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Shaun of the Dead and the return of critically-acclaimed horror

Posted by Team Fanattik on

Friend of Fanattik, Oli Hancock, recently spotted BBC Radio 1 and 1Xtra's film critic, Ali Plumb, tweeting about our Cornetto Trilogy art prints and it left him pondering... will the current global pandemic lead to a resurgence of critically-acclaimed horror films? We told him to ponder away, so he did! 

Simon Pegg & Ali Plumb with Sam Gilbey Cornetto Trilogy art prints

I very rarely remember the first time I saw a film. I can generally remember if I saw it at the cinema, but which cinema and who I was with gets lost to memory.

With Shaun of the Dead, not only can I remember where I was, I can pinpoint the exact date; Friday 27th August 2004. A 19-year-old me, along with friends Robin and Kate, had just watched Green Day on the main stage at Leeds festival, and then headed over to the cinema tent. They were showing a new intriguing-sounding ‘Rom-Zom-Com’ that had been in cinemas a few months earlier, so we thought we’d check it out. Cue ninety-nine minutes of laughter, heartbreak, fear, nervousness, and pure, unadulterated joy.

Being able to relate to the situations and characters is the key to the success of the entire Cornetto Trilogy, and Shaun has this in spades. Who among us hasn’t disliked their partner’s friends, or tried to win them back after a break-up, or got stuck in a rut of going to the same places doing the same things? Shaun’s loyalty to Ed, his determination to win Liz back, his bravery when faced with a zombie onslaught are all qualities we would envision in ourselves.

Whilst not strictly a horror, its nods to the genre are abundant; from Psycho to the Evil Dead, from the Invasion of the Body Snatchers to 28 Days Later, and most of all, George A. Romero’s zombie films (Romero was so impressed with the film that he asked Edgar Wright and Simon Pegg to cameo in Land of the Dead). At the point of its release, horror was not a genre that was particularly well received. There were some anomalies before it (the aforementioned 28 Days Later, the excellent The Others, the extremely low budget Blair Witch Project), but by and large, you have to look to the 80s for great out and out horrors (keep your eyes out for a future blog about the perfection of John Carpenter’s The Thing).

So, what was it about the genre that caused it to essentially skip the 90s? If the 70s was the decade of the gritty film-school auteurs, and the 80s was the decade of high concept and video nasties, what was the 90s? Well one thing that changed was the development of CGI. In 1991, James Cameron’s Terminator 2: Judgement Day was released, bringing with the liquid metal morphing of Robert Patrick’s T-1000, the likes of which we had never seen before. Two years later we were treated to Jurassic Park with its combination of animatronics, puppets, and computers creating realistic (to our eyes) looking dinosaurs. In fact, a recent re-watch of the film confirmed that the effects still stand-up today, 27 years later.

Jurassic Park limited edition art print

 

This boom in the advancements of computers and graphics meant filmmakers were clambering over themselves to make their ‘visions’ which had previously been impossible to create. CGI caused the most impossible ideas to become a reality. And while this produced some all-time stone-cold classics, the traditionally low-budget horror film with in-camera effects took a back seat.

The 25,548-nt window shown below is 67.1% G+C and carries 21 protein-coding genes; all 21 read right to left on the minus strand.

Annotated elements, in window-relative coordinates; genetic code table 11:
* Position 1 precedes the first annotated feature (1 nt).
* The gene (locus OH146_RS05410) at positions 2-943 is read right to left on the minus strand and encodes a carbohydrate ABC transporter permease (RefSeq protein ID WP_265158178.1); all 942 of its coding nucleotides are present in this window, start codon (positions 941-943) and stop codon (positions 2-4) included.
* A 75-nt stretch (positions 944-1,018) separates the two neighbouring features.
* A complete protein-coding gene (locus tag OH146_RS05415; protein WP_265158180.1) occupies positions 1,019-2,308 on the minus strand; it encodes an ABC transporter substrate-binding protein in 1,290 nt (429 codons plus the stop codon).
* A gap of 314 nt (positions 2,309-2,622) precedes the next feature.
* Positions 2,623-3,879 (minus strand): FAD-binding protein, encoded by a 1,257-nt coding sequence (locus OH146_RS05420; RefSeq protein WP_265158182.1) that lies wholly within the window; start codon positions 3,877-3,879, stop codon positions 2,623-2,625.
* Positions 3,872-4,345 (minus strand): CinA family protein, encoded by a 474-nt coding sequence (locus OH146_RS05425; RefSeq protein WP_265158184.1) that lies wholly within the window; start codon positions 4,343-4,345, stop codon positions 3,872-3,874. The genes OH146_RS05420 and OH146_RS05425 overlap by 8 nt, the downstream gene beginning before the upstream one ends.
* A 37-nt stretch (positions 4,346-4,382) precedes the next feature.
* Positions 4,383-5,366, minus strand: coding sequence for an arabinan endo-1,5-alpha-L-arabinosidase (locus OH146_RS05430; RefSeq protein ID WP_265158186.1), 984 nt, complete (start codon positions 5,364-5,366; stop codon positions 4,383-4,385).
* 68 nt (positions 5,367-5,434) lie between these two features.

That’s not to say that there were no horror films in the 90s, but it was mainly comedy versions (The Frighteners), teen movies (I Know What You Did Last Summer, The Faculty), or both (Scream). It’s hard to say that any of the horrors released in the 90s were greats of the genre, in the way we saw before and after the decade.

Times were good in the 90s. Economies were doing well, people were making money, and the housing market saw a huge boom. The film-making of the decade reflects this, with extraordinary people being put in extraordinary (CGI-laden) circumstances (hello Independence Day and Armageddon) showing that complete escapism was what we craved for. Horror has always worked best when it was as realistic as possible, with realistic characters in realistic situations. The scares come from the fact that you could be the character being terrorised. The recent success Blumhouse Productions has had with this formula enforces this, with their low-budget but big-scare style of films (Jordan Peele’s Get Out picking up four Oscar nominations is unprecedented).

But does this account for Shaun of the Dead’s success? In 2004, zombie films were on their way back. 28 Days Later had been a couple of years earlier, and The Walking Dead comic had been published (although it wouldn’t be turned into a TV show for another six years). Did it reflect the times we were going through at that point? 9/11 and the subsequent invasion of Afghanistan, and then the 2003 invasion of Iraq put people on the edge. Were we afraid of also being invaded? The original zombie films in the 50s and 60s were a reflection of the fear at the time of being invaded by Communism and the Soviets, so it stands to reason that the resurgence of zombies should be for a similar cause.

Do filmmakers look to horror during worrying times and go for high-budget bombastic escapism during the good times? The evidence certainly suggests so.

 

 


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